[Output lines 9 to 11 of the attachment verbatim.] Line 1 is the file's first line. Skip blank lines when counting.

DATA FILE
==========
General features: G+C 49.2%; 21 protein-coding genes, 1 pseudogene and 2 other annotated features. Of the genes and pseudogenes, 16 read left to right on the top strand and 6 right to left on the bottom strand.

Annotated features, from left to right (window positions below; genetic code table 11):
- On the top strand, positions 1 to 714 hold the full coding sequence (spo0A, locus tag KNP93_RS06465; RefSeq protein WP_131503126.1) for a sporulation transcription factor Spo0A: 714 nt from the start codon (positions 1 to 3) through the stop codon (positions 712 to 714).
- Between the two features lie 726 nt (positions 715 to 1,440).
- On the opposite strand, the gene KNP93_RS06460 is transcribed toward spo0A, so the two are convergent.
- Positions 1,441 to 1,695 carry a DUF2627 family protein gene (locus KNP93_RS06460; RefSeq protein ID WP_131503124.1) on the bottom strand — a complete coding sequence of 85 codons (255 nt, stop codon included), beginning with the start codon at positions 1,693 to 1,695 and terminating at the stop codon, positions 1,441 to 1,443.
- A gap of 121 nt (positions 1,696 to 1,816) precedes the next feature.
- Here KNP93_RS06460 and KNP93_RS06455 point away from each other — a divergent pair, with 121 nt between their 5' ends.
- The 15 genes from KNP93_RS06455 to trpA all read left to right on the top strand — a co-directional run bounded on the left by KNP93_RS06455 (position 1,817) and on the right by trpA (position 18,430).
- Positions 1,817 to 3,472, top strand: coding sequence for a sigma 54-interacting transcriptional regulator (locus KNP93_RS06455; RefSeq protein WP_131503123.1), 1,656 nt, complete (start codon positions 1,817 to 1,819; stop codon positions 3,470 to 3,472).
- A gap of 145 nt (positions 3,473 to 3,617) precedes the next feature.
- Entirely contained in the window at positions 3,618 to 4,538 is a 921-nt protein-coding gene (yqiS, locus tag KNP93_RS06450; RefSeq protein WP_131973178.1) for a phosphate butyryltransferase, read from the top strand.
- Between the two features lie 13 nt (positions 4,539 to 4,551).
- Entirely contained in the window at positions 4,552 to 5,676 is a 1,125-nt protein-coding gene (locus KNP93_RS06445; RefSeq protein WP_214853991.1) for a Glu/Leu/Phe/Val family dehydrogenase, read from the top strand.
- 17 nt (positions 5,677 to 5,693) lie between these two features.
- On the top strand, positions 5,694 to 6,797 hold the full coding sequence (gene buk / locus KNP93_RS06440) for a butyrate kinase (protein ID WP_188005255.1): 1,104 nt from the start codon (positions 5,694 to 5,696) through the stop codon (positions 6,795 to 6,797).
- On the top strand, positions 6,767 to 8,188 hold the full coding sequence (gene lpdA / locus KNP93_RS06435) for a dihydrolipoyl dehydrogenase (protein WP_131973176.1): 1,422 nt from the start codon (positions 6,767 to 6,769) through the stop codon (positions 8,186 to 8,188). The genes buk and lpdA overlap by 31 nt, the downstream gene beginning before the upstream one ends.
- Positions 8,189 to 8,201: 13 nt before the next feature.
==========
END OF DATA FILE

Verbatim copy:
- The 15 genes from KNP93_RS06455 to trpA all read left to right on the top strand — a co-directional run bounded on the left by KNP93_RS06455 (position 1,817) and on the right by trpA (position 18,430).
- Positions 1,817 to 3,472, top strand: coding sequence for a sigma 54-interacting transcriptional regulator (locus KNP93_RS06455; RefSeq protein WP_131503123.1), 1,656 nt, complete (start codon positions 1,817 to 1,819; stop codon positions 3,470 to 3,472).
- A gap of 145 nt (positions 3,473 to 3,617) precedes the next feature.